Charter Day celebration highlights Berkeley's Nobel tradition
Nobelist Daniel McFadden addresses state electricity crisis in keynote address

By Cathy Cockrell, Public Affairs

27 March 2001 | The campus took stock of its 133 years - and its 17 Berkeley Nobel prize winners - in a March 23 celebration marking the University of California's founding in 1868.

The campus's Nobel tradition was showcased in a slideshow on Berkeley's Nobel winners, beginning with physicist Ernest Lawrence in 1939.

Highlighting the Charter Day ceremony in Zellerbach Auditorium was a keynote speech by the latest winner of the 2000 Nobel prize in economics. Economics Professor Daniel McFadden discussed his personal background, affirmative action, the state's electricity crisis and why he decided to donate his Nobel winnings to charity. The McFaddens contributed the funds to the East Bay Community Foundation, to help support local nonprofit education and arts programs.

"I grew up on a farm deep in rural North Carolina, with lots of books and no electricity, much like life in California today," said McFadden, Berkeley's 17th Nobelist. "My parents taught me to lead a modest life, and instructed me that success created an obligation to share with those less lucky. That is why Beverlee and I gave the Nobel prize money to a charitable foundation rather than spend it on ourselves."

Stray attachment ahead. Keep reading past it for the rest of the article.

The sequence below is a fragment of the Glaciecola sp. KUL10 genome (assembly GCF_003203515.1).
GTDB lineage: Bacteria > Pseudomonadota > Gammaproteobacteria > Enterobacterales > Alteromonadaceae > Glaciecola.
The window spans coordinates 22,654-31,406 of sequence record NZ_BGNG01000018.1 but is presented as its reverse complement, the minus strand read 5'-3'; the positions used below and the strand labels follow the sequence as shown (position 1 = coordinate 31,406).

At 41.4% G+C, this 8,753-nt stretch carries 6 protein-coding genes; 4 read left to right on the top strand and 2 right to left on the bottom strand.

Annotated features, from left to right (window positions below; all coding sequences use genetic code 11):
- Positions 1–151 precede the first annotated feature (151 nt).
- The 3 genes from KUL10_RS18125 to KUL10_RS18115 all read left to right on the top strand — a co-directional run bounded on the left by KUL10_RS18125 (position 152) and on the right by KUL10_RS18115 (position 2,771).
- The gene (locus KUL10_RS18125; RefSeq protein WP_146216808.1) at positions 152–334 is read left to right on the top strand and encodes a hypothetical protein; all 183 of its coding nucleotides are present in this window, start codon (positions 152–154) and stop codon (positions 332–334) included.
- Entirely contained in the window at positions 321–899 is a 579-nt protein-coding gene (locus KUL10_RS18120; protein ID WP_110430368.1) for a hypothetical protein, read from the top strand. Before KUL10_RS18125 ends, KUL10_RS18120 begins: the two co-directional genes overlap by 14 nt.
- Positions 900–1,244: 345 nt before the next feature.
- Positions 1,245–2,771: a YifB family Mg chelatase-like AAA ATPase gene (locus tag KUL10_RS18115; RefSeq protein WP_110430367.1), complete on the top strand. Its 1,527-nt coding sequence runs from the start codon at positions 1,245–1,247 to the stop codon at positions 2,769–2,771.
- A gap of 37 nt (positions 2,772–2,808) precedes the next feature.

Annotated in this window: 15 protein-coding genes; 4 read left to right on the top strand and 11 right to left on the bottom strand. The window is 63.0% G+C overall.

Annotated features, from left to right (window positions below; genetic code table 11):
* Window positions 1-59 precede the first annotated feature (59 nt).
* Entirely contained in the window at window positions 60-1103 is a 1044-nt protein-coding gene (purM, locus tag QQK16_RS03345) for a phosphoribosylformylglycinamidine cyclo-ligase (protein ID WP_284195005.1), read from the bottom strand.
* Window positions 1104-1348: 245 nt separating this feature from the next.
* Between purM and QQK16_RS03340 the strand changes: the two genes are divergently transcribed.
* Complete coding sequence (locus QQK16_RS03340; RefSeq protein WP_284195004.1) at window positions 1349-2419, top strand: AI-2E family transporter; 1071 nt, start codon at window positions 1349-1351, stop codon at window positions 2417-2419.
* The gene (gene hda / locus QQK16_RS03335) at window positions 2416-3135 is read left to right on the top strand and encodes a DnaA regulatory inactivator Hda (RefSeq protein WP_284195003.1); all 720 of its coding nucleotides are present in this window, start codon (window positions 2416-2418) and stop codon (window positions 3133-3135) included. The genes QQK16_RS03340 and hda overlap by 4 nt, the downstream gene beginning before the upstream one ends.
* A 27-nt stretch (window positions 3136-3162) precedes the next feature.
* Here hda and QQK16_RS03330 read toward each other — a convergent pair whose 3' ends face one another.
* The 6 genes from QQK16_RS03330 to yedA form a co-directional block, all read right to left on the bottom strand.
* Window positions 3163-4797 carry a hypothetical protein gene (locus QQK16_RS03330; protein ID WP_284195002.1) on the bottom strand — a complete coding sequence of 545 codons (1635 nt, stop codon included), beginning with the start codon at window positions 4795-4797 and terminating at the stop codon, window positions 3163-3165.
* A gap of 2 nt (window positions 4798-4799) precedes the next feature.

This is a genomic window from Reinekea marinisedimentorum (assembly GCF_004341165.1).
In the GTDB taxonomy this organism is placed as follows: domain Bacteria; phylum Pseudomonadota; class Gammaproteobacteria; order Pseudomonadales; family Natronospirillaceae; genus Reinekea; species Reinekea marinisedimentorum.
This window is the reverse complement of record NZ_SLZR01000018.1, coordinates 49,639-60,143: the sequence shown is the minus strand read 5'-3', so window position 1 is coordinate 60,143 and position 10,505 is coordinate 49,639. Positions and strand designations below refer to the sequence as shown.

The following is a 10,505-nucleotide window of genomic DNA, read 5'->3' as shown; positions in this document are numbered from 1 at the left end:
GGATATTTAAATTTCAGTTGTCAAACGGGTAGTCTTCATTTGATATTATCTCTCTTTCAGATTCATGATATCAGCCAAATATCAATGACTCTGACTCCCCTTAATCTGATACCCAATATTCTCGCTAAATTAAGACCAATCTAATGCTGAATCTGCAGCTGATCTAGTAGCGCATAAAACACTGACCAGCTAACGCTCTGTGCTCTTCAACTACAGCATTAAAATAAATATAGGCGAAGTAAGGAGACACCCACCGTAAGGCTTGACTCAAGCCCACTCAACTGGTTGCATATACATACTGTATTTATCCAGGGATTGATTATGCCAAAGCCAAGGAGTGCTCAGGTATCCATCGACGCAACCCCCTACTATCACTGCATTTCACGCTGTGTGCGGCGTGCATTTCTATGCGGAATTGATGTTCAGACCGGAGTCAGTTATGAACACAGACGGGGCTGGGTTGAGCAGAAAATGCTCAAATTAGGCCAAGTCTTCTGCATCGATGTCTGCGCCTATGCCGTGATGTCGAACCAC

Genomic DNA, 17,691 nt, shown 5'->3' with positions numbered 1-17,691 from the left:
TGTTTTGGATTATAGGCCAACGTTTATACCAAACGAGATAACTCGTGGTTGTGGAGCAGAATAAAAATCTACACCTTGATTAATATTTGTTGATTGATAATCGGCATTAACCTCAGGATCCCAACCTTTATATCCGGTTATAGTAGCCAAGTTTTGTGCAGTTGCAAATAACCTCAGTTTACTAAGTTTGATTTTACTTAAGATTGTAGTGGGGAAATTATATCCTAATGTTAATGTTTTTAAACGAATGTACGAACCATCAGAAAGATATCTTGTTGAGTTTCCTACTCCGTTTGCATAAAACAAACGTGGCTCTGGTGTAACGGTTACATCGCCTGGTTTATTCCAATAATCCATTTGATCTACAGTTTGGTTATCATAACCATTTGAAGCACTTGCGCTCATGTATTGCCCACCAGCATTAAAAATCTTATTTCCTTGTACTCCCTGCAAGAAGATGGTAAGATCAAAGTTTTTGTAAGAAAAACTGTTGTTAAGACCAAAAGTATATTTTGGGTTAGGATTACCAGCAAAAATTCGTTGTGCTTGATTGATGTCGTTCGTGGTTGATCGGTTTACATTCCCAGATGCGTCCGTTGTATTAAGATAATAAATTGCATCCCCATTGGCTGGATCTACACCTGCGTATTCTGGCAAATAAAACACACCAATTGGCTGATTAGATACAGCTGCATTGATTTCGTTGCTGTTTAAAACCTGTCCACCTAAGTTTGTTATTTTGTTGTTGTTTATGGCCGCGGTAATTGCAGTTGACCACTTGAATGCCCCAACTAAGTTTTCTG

An applied economist whose mathematical models have been used to predict consumer choices, McFadden addressed the state's electricity crisis: "There are no painless ways to deal with the electricity crisis, but Sacramento's policy of disguising the real cost of electricity by freezing retail prices, and covering the difference through government subsidies, is dangerously misguided..."

This policy, he said, "is worse than just inefficient; it puts the whole California economy at risk.."

Earlier in the ceremony, Chancellor Berdahl presented two public services awards to distinguished campus alumni.

"One ultimate measure of the university's success is the quality of its graduates and how they use their Berkeley education to better the world around them," Berdahl said in a preamble to the awards presentation.

This year's Elise and Walter A. Haas International Award went to Zivorad Kovacevic, who graduated in 1960, for his longstanding defense of democracy and the environment in his native Yugoslavia. Amy Lemley, Class of 1998, received the Peter E. Haas Public Service Award, for her advocacy on behalf of foster youth.

Additional Charter Day stories and resources:
Two alums honored at Charter Day ceremony:
Excerpts of Daniel McFadden's speech:
Daniel McFadden's complete speech, with slides (requires Adobe Acrobat Reader):
Charter Day Web site:


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